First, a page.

That means creating an interface that's easily personalized for the user's specific tasks - and one that minimizes the number of clicks it takes to get things done. But it also goes beyond interface design. It also includes tools that help front-line CRM users find information more rapidly, like full text search. CRM should be a tool front-line users see as helpful to their success instead of as a cumbersome hurdle they need to overcome.
This isnt to say that we should stop improving our forecasting, reporting and analysis tools. To the contrary - without these tools, the richer data generated by fuller adoption of CRM would go to waste. But increasing the completeness of CRM data gives these tools more to work with, and that results in more accurate forecasting, better pipeline visibility and a more authentic view of sales, marketing and service performance.
User first seems like a painfully obvious idea, but it's one that the CRM market forgot years ago. It's time to be disruptive and apply the tenets of CRM the discipline, to CRM the technology.
Nick Halsey is executive vice president of corporate and business development at SugarCRM, anda member of CUSTOMER magazines Advisory Board.
Strategic Contact's Lori Bocklund
Talk. Talk. Talk. Vendors, analysts, consultants, practitioners, and other industry pundits spend a lot of time talking about how to optimize the customer experience, leverage technology to do new and exciting things, support a wide range of media, manage channels effectively, and so on.
For all that talk, you'd think contact centers would have achieved unparalleled success in customer interactions and customer experience. Unfortunately, many centers remain stuck in old patterns of behavior and mired in addressing the fundamentals of contact center operations.
How's your service level Have you heard the Voice of your Customer Is your cost per contact (or revenue) where it needs to be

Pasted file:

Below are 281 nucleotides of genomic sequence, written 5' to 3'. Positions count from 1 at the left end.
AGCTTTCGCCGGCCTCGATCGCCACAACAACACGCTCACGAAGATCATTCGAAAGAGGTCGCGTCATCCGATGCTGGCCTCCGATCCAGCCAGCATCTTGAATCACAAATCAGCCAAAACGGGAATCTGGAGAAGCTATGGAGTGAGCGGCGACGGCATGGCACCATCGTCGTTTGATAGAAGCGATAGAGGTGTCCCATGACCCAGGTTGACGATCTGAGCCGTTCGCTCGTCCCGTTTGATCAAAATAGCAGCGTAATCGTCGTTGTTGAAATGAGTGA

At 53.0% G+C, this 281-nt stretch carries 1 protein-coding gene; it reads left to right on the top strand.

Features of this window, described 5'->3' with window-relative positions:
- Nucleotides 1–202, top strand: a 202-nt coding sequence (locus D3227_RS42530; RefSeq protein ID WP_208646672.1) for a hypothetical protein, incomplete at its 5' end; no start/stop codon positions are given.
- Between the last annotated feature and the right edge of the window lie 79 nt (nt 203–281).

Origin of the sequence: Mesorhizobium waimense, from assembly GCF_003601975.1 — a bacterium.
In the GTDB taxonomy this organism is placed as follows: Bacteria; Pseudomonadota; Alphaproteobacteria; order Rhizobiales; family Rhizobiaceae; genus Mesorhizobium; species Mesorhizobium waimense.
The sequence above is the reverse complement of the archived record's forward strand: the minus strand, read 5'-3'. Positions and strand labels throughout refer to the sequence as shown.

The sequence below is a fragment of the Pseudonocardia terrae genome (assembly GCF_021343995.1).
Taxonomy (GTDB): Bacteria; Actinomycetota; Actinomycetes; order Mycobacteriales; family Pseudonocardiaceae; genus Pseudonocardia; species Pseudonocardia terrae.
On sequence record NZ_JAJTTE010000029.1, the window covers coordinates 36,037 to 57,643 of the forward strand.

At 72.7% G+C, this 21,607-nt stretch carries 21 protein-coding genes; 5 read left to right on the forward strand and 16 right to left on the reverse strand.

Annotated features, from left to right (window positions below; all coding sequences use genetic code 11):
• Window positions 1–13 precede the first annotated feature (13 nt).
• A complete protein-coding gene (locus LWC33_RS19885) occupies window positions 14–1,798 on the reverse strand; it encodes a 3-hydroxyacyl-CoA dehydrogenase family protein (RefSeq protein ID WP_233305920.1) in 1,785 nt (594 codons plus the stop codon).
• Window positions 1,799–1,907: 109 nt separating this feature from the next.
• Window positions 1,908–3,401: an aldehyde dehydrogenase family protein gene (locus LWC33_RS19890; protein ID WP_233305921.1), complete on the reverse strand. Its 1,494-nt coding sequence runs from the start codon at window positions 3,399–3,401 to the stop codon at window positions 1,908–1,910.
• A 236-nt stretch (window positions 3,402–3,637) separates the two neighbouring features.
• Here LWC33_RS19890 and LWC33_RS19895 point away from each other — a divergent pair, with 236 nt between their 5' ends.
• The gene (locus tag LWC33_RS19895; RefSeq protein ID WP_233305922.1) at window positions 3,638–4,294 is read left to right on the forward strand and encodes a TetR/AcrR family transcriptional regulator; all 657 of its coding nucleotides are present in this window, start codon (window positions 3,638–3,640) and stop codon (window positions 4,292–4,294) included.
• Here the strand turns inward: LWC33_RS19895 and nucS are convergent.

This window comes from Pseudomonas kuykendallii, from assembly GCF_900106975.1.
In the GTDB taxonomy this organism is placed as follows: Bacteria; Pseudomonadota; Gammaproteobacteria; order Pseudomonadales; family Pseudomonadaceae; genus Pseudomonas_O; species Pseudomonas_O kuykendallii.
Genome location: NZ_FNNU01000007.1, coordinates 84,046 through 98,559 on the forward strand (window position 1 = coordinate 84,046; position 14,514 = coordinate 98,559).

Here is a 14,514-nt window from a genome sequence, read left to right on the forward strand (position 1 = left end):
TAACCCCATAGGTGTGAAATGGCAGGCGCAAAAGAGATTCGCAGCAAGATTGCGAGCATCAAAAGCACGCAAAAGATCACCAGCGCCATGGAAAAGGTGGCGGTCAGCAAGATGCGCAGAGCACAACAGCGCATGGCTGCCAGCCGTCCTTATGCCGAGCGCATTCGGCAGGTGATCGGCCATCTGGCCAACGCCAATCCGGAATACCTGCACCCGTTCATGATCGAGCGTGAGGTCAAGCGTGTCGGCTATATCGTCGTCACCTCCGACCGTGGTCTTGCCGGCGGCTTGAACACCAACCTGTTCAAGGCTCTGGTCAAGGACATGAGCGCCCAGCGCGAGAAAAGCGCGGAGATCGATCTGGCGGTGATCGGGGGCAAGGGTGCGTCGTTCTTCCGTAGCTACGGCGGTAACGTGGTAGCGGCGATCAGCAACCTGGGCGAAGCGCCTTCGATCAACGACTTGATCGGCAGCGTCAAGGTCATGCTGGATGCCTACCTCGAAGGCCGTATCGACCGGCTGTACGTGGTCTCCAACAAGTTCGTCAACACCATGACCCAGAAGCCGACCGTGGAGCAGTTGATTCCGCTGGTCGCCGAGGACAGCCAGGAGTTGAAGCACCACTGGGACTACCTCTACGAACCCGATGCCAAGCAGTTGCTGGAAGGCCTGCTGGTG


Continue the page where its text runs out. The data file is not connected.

It's time to stop talking and start doing, ideally with a prioritized plan that targets your worst pain points and/or your most impactful opportunities. It's time to move past where the industry has been and get on board with where it's going. Here's where the doers are headed.
It's increasingly common for centers to support a broad spectrum of media, notably voice, fax, e-mail, chat, and even social media and mobile. But the real doers use technology to integrate across media so that the customer experience, regardless of channel, is consistent and bestin-class. They also integrate their resource management to handle all customer interactions efficiently.
VoIP changed the game on what it means to have a multisite center. Virtual operations of all sizes incorporate traditional centers, home agents, and integrated outsourcers. There is no reason to house technology and people in a single location and be vulnerable to a catastrophic event. The new norm must be dual (at least) data centers with resources in multiple locations. This integrated whole enables the greatest efficiency gain and optimizes the ability to get customers to an available, qualified resource.